The story goes ... The ghost of a Viking king sat on his grave, restless and forlorn. No tales had been told of his deeds, no song had been sung of his daring feats, and now he could find no peace. A bard came and heard his tales. He pulled out his harp and sung of the exploits of the Viking's youth and glory, so they should live on in the hearts of men. With this, the old King smiled, was bathed in light and disappeared into the air. As the final chord reverberated, suddenly, out of the bard's harp flew a small singing bird which flapped furiously into the air. It was the Bird of Folklore, who never dies.
Hans Christian Andersen's Bird of Folklore, or Bird of Popular Song depending on which translation you prefer, goes on to fly through the ages - from Vikings, to medieval maidens to Andersen's own time. This small bird brings spring to a cold winter, as it 'speaks to our innermost hearts, uplifts our thoughts'.
The bird is perhaps an amalgamation of all the songbirds, though the tale mentions the thrush's song - very apt as he is an imitator - the beauty of the goldfinch's call seems more apt. Although it's easier to imagine a tiny goldcrest, cheeky wren or blue tit popping out of a harp.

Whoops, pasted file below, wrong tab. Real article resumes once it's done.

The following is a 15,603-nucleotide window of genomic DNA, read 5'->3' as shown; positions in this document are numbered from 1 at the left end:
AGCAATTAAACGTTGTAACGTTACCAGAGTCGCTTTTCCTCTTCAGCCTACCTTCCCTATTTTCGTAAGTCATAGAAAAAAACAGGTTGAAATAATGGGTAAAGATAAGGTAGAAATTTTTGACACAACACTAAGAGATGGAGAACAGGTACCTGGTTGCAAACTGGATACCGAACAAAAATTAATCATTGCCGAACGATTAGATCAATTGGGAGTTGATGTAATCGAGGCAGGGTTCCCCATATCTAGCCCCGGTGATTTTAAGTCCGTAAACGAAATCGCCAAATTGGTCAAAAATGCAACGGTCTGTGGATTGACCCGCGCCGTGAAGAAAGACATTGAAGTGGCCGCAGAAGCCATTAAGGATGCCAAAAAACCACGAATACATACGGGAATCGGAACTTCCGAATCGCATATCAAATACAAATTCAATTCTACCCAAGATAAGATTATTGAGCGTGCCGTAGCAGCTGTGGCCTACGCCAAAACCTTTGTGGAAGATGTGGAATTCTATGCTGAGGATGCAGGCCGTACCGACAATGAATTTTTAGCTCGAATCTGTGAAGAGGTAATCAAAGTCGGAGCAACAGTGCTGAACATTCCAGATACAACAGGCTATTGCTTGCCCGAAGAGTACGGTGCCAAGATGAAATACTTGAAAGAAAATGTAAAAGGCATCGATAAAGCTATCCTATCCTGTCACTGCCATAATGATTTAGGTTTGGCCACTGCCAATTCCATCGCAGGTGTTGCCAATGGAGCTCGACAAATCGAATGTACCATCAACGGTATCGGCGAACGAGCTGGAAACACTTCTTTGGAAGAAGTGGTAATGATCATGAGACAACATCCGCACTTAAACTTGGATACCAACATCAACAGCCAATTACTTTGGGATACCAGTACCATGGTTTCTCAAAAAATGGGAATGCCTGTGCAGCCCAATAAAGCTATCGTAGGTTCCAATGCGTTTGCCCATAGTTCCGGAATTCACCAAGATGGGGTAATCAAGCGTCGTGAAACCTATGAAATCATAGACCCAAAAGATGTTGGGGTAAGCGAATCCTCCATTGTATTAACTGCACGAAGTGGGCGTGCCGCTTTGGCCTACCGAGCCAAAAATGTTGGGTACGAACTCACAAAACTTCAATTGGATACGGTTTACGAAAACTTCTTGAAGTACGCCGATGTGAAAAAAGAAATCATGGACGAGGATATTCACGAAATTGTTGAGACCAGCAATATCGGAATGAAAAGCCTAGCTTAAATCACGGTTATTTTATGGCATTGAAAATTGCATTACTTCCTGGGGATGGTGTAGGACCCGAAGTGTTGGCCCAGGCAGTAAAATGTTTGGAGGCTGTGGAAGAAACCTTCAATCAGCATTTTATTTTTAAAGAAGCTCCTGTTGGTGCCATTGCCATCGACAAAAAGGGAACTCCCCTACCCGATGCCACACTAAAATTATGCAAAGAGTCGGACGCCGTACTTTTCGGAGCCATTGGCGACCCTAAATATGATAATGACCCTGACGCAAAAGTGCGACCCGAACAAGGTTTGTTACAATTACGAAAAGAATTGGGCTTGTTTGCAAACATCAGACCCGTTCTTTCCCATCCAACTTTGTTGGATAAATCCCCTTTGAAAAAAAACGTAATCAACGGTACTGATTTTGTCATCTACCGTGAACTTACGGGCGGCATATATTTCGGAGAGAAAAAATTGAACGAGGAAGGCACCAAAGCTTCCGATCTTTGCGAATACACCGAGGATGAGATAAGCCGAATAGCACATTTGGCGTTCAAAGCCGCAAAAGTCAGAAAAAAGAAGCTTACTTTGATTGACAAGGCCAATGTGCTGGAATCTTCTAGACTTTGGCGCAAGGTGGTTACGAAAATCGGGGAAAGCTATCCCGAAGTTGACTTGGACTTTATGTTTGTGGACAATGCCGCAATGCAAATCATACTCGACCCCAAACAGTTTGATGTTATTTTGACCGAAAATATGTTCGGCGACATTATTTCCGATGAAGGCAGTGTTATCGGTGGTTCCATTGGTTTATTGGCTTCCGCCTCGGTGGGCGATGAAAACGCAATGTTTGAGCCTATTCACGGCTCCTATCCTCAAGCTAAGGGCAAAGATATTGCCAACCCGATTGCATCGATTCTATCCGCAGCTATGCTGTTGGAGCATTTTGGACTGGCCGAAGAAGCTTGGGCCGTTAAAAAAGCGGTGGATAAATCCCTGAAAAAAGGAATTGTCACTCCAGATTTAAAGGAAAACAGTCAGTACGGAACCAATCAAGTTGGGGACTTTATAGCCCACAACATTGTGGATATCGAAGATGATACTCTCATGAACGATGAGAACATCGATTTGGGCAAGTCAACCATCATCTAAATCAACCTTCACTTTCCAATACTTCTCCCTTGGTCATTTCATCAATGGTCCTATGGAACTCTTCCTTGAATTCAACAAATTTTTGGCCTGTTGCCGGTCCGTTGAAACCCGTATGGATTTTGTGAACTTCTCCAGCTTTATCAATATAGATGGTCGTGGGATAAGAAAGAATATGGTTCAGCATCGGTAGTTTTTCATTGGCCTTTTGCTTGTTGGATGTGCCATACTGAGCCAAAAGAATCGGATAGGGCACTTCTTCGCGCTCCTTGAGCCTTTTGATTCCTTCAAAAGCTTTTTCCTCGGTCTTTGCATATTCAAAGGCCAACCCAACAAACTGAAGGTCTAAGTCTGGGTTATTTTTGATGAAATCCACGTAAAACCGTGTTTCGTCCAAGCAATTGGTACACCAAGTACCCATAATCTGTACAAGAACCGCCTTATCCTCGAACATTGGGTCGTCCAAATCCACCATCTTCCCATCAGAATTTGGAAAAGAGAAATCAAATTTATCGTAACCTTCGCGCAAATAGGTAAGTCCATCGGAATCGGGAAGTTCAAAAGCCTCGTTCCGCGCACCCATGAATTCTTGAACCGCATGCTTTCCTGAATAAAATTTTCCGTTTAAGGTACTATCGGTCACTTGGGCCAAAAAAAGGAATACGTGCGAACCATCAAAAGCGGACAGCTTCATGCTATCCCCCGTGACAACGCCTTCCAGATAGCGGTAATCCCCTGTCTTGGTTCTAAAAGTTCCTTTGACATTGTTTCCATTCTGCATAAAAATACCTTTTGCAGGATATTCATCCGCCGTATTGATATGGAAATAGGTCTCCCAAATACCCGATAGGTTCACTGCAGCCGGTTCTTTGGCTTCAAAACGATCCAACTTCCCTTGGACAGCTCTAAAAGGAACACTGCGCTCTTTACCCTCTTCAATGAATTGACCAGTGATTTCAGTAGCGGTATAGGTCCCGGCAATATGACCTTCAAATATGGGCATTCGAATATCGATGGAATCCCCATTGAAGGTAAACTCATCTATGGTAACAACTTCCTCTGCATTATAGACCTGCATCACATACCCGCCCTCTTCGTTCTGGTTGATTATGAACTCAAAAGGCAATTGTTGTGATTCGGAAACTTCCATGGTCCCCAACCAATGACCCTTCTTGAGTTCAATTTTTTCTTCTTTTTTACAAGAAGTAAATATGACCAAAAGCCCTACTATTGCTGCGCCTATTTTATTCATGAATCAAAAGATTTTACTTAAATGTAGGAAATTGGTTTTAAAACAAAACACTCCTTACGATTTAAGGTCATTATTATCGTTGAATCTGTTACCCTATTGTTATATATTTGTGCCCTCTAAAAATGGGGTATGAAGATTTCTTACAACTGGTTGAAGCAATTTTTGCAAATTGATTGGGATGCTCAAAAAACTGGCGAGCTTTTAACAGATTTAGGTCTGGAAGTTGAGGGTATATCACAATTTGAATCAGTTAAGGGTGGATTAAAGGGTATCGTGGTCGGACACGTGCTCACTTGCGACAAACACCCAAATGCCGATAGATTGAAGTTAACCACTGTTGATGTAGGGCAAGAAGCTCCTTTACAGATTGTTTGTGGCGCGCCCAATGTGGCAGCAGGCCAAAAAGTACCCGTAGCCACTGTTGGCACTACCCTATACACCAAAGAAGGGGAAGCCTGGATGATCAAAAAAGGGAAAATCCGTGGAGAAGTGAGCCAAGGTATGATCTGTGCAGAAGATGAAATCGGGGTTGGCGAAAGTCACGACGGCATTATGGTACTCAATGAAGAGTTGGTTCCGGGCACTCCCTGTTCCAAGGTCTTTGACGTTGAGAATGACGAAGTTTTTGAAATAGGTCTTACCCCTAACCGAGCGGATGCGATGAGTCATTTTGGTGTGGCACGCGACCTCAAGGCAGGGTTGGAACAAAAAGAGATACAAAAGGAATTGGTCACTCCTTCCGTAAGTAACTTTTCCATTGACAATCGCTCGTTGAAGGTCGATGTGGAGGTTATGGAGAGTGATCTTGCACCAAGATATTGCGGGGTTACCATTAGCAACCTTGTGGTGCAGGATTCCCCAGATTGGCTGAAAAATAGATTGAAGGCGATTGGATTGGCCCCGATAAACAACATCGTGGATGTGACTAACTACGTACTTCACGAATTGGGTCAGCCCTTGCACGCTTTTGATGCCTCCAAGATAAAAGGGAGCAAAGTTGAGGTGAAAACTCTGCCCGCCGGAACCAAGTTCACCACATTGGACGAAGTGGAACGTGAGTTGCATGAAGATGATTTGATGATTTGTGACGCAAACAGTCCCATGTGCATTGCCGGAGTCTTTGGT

Andersen, one of the modern masters of folklore, is uncharacteristically poetic in this tale which is clearly his attempt to explain the significance of folk and fairy tales. It emphasises the importance of a shared history and of re-interpreting that history for each generation. Folklore inspires the DM Collection designs heavily and by drawing on these myths and legends, I hope the DM Collection is making its own small contribution to keeping the Bird alive even now.
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It seems that wherever man has been, and a cat of some sort, you’ll find tales of people shapeshifting into felines. In fact the only places on earth where it’s safe from the werecat are Australia and Antartica; two continents which don't have a native cat - I hear they have their hands full with werekangeroo’s and werepenguine’s as it is!